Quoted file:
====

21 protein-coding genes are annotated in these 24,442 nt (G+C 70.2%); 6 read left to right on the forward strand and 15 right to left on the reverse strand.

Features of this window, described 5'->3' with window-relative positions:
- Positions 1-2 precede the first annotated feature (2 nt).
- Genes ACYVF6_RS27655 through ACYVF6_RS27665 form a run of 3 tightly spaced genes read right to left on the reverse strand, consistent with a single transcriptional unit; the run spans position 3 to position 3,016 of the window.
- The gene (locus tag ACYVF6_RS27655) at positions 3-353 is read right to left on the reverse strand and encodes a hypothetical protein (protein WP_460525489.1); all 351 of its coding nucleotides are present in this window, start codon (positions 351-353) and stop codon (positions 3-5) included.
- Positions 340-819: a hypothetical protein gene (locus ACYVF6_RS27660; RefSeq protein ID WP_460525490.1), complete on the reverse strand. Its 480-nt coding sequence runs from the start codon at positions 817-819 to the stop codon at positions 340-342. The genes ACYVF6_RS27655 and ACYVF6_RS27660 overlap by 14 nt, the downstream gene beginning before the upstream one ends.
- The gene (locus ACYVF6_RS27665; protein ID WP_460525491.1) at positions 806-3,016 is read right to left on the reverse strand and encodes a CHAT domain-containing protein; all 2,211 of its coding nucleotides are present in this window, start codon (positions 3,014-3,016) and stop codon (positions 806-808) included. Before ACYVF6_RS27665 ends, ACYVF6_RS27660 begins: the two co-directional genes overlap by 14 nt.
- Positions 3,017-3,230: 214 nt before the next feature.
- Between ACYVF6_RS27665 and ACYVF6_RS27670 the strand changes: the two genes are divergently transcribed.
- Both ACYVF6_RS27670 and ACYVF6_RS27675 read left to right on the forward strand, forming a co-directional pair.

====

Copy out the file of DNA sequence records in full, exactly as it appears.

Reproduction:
21 protein-coding genes are annotated in these 24,442 nt (G+C 70.2%); 6 read left to right on the forward strand and 15 right to left on the reverse strand.

Features of this window, described 5'->3' with window-relative positions:
- Positions 1-2 precede the first annotated feature (2 nt).
- Genes ACYVF6_RS27655 through ACYVF6_RS27665 form a run of 3 tightly spaced genes read right to left on the reverse strand, consistent with a single transcriptional unit; the run spans position 3 to position 3,016 of the window.
- The gene (locus tag ACYVF6_RS27655) at positions 3-353 is read right to left on the reverse strand and encodes a hypothetical protein (protein WP_460525489.1); all 351 of its coding nucleotides are present in this window, start codon (positions 351-353) and stop codon (positions 3-5) included.
- Positions 340-819: a hypothetical protein gene (locus ACYVF6_RS27660; RefSeq protein ID WP_460525490.1), complete on the reverse strand. Its 480-nt coding sequence runs from the start codon at positions 817-819 to the stop codon at positions 340-342. The genes ACYVF6_RS27655 and ACYVF6_RS27660 overlap by 14 nt, the downstream gene beginning before the upstream one ends.
- The gene (locus ACYVF6_RS27665; protein ID WP_460525491.1) at positions 806-3,016 is read right to left on the reverse strand and encodes a CHAT domain-containing protein; all 2,211 of its coding nucleotides are present in this window, start codon (positions 3,014-3,016) and stop codon (positions 806-808) included. Before ACYVF6_RS27665 ends, ACYVF6_RS27660 begins: the two co-directional genes overlap by 14 nt.
- Positions 3,017-3,230: 214 nt before the next feature.
- Between ACYVF6_RS27665 and ACYVF6_RS27670 the strand changes: the two genes are divergently transcribed.
- Both ACYVF6_RS27670 and ACYVF6_RS27675 read left to right on the forward strand, forming a co-directional pair.